Agribusiness | KCUR

Agribusiness

Chris Neal / For the Kansas News Service

Go here to subscribe to the My Fellow Kansans podcast. This season, we look at the prospects of rural places.

DIGHTON, Kansas — A billboard along Interstate 70 boasting about the productivity of Kansas farmers may say more about what’s happening in agriculture than those who put it there realize.

The message seems simple and straightforward: “1 Kansas Farmer Feeds 155 People + You!”

A closer look reveals it’s been crudely updated — an indication that the tally changes with some frequency.

GARDEN CITY — Zion Roth farms with his uncle, father and brothers near Garden City. Roth uses tools that monitor weather and the soil moisture on his farm, including one that notifies him when conditions are ideal for irrigation.

Segment 1: Application numbers for growing medical marijuana in Missouri are below expectations

With only a few days left to submit the required paperwork, there are less than 100 applicants for the 60 cultivator licenses Missouri is ready to award. A panel of those involved in working to supply medical marijuana dispensaries by spring 2020 explain what goes into creating the state's regulations and what hopeful cultivators have already done to be considered.

Tyson Fresh Meats plans to reopen the Holcomb, Kansas, beef packing plant partially destroyed by a weekend fire — it’s just not sure when.

Tyson said in a news release that it will recruit some employees to rebuild the plant, which processes about 5% of the country’s cattle.

Wichita — Sarah Stephens stands over a brightly lit table in a detached garage-turned-grow shed as she trims away unnecessary leaves from a recently harvested hemp plant.

When she’s finished, only the floral material of the plant will be left. The flowers will eventually be processed into CBD oil.

“We started out with not a ton of knowledge about it,” Michael Stephens, Sarah’s brother and partner at Tallgrass Hemp and Cannabis, said. “It’s been a learning experience.”

GARDEN CITY — Nearly all American cattle spend their final months in massive feedlots, munching on feed designed to fatten them for slaughter.

But not all that goes into the beasts transforms to beef.

Their four-chamber-stomach digestive systems continually seep all forms of gasses, including the powerful greenhouse gas methane they burp up silently and constantly.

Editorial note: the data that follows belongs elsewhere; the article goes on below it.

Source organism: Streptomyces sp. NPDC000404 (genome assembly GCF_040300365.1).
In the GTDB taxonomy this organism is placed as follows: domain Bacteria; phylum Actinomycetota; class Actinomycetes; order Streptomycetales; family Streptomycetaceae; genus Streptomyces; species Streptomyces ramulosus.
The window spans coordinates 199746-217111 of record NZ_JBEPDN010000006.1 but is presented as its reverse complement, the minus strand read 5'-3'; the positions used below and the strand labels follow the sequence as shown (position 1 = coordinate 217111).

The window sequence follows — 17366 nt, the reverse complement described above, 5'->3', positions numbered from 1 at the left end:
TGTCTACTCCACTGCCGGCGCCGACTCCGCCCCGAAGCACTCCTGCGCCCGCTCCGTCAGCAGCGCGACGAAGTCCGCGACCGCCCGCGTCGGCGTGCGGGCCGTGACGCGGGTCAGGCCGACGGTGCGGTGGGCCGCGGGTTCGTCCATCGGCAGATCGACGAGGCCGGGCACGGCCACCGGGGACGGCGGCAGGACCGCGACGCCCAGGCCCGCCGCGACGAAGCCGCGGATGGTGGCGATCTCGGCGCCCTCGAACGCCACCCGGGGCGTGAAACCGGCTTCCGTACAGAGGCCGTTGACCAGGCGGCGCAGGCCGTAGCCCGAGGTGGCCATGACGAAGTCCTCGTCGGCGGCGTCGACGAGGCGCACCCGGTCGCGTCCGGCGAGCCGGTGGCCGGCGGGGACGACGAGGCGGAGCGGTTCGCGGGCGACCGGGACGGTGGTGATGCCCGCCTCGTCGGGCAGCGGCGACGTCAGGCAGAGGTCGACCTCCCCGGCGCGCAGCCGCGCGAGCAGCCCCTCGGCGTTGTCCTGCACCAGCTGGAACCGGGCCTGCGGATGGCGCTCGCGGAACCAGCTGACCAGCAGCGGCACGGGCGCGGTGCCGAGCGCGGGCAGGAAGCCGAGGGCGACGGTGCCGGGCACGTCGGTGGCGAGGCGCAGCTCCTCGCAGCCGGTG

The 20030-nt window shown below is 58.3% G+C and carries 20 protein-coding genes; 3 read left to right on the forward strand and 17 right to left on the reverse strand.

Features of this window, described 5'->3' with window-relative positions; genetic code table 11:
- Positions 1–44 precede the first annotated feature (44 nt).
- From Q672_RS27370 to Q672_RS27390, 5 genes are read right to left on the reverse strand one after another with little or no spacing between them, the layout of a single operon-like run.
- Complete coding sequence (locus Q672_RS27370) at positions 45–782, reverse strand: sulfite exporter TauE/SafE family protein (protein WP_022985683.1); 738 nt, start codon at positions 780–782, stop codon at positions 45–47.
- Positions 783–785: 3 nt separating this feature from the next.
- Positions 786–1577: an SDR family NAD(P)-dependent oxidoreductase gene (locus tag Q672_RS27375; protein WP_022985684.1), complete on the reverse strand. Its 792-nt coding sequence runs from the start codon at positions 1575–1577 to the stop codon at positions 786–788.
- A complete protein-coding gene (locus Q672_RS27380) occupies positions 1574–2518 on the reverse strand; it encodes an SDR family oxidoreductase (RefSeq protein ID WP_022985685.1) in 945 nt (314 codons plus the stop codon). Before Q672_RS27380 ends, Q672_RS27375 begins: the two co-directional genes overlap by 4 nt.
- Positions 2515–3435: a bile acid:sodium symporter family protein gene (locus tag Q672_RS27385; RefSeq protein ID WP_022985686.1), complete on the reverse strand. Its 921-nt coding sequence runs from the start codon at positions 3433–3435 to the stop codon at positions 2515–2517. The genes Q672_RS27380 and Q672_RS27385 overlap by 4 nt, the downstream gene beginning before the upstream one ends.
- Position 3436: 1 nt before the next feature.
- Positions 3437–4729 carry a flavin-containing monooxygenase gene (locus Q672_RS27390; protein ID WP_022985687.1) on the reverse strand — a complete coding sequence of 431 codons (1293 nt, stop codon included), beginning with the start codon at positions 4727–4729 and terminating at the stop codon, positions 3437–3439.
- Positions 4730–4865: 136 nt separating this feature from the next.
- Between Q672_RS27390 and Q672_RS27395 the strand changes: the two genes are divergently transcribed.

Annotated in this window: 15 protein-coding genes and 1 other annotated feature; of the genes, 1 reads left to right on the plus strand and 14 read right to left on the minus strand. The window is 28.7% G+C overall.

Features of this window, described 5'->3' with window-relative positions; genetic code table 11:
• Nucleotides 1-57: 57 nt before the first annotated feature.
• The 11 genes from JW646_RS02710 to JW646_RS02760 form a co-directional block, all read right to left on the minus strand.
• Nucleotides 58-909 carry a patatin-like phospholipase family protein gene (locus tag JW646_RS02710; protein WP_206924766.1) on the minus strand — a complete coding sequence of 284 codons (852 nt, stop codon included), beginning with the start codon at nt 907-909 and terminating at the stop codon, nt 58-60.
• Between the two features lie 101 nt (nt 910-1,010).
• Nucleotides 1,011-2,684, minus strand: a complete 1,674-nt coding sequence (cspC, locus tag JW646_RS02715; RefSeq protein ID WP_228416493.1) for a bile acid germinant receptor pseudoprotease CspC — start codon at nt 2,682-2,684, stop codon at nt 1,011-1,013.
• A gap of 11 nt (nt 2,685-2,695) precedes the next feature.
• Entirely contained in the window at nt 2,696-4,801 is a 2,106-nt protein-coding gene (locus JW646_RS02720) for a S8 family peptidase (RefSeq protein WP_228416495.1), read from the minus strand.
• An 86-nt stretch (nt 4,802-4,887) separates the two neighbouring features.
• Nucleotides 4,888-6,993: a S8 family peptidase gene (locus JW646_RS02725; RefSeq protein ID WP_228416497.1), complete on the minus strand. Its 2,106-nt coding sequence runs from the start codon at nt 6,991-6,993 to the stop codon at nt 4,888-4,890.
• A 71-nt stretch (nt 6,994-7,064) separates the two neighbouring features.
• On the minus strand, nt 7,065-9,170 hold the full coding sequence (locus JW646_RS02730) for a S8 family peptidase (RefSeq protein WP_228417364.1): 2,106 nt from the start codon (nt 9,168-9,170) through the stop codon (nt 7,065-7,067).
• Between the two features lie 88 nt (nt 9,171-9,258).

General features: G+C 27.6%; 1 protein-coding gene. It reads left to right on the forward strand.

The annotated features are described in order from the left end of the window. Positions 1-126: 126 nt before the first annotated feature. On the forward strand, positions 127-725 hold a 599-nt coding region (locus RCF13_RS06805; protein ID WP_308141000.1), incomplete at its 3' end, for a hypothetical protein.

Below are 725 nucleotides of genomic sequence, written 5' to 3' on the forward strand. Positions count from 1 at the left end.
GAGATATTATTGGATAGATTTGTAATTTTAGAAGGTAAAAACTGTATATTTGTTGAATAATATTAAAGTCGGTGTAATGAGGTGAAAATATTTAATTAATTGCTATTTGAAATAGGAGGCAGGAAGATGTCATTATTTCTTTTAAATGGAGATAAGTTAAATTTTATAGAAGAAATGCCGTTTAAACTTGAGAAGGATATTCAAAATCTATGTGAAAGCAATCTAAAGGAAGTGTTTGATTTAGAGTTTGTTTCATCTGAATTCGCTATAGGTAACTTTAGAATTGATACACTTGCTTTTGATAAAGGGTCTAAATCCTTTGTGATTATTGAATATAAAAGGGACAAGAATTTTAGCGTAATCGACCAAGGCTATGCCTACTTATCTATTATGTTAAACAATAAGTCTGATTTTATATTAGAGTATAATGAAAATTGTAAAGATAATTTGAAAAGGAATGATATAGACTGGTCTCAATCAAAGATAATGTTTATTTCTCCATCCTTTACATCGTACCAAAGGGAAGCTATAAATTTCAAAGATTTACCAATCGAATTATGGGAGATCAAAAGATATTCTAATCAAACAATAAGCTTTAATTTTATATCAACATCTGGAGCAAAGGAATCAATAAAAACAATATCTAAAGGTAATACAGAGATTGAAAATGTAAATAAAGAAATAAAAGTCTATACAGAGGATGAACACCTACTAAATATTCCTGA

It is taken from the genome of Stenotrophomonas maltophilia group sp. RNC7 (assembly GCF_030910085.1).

PLEVNA, Kansas — P.J. Sneed walks through his small greenhouse in central Kansas checking on rows and rows of small hemp plants just waiting to be put into the ground.

The plants inside the greenhouse near Plevna look rather healthy. Problematically, they look better than the plants in the few acres he’s already planted just outside of the greenhouse.

A Silicon Valley startup is pitting itself against major seed companies, alleging that those companies are price gouging in the Heartland. Farmers Business Network’s stated motive is to help farmers by crunching numbers and providing transparency, but it is positioning itself to become a player in the seed business, too.

Jim McLean / Kansas News Service

In a recent national survey, farmers said the biggest threat to their livelihoods wasn’t low commodity prices or global trade policies. It was the rising cost of health insurance.

It’s one of the reasons why state farm bureaus have jumped into the insurance game in Iowa, Tennessee and Nebraska, and are trying to in Kansas.

Erica Hunzinger / Harvest Public Media

As the 2018 harvest wrapped up and the leaves turned brilliant shades of red and yellow, two of the world’s biggest agribusinesses, Archer Daniels Midland (ADM) and Smithfield Foods, announced they were pairing up on projects with environmental nonprofits.

It didn’t create the furor like in past years when oil companies joined forces with nonprofits and were met by accusations of “greenwashing” — that is, just trying to shine up their reputations. But that doesn’t mean these latest partnerships have it figured out.